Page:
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Old 06-24-2011, 08:55 AM
 
Location: North Dallas
368 posts, read 717,359 times
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I'm switching my boys' preschool in the fall where the new school will not offer hot lunch. It's a pro for us because we won't be spending $110 a month anymore on pricey organic lunches (although it has gotten our 4-year-old to try new things like southwestern turkey tacos, hummus, and broccoli mash). The con is that we now have to make sure he gets a similarly varied lunch that will stay hot (school doesn't microwave as does his current school). He's too old to throw a stew or soup into a thermos. His younger brother is in that stage now and loves it. I can see us degrading into PB&J and I don't want to do that everyday (although he'd love it).

Their current school uses an organic food company called Yummy in my Tummy in Sunrise, FL but what you can buy from their store directly is very limited and doesn't compare to what you get through preschool lunches. I'm not the greatest cook so making our own meals will be tough going.

Any ideas as to what I can pack and what I can pack it to keep it relatively warm until lunchtime?
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Old 06-24-2011, 08:59 AM
 
Location: Geneva, IL
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Just curious why it needs to be a "hot" lunch?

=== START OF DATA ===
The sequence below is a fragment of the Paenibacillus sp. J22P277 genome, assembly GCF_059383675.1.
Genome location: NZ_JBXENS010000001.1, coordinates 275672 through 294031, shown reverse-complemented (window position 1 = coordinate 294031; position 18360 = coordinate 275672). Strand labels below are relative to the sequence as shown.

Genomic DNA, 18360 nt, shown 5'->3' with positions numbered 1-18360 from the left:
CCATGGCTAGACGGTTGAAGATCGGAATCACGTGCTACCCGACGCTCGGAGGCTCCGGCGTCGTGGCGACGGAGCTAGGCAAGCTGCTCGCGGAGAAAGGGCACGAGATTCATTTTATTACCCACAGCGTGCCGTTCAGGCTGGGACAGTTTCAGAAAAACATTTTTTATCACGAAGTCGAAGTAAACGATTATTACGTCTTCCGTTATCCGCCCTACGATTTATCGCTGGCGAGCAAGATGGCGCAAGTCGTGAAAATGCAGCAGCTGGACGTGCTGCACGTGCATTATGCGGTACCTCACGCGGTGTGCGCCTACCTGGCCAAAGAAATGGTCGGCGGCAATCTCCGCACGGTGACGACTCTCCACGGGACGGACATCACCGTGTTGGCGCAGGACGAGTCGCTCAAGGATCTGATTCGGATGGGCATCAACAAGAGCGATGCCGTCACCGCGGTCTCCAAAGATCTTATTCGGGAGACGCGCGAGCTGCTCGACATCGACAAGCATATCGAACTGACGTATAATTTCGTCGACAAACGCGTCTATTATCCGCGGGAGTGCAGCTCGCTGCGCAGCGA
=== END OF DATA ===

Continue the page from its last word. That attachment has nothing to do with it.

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Old 06-24-2011, 09:08 AM
 
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He's too old for soup in a thermos? In pre-school?

Why does it have to be a hot lunch?
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Old 06-24-2011, 09:23 AM
 
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Lunchables an option?
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Old 06-24-2011, 09:26 AM
 
Location: Rogers, Arkansas
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Yeah I wonder why it needs to be hot too. Presumable they are inside most of the time in winter, so don;t need something hot to warm themselves up. Our twins are 3.5, they go to playschool twice a week. The rules in their school are the lunch must contain a protein, veggie and fruit, and if you don't provide milk to drink, a dairy. No nuts or candy or chips.

About half the time I provide a sandwich (lunchmeat or thinly cut roast) and some carrot sticks, or stuffed flatbread, and a cheese stick. The other times it's mostly left overs from the day before's dinner, such as pasta and chicken, or potatoes and steak bits, or rice and tofu- stuff which is fine to eat cold. Desert is always fruit, whatever we have in the house at the time.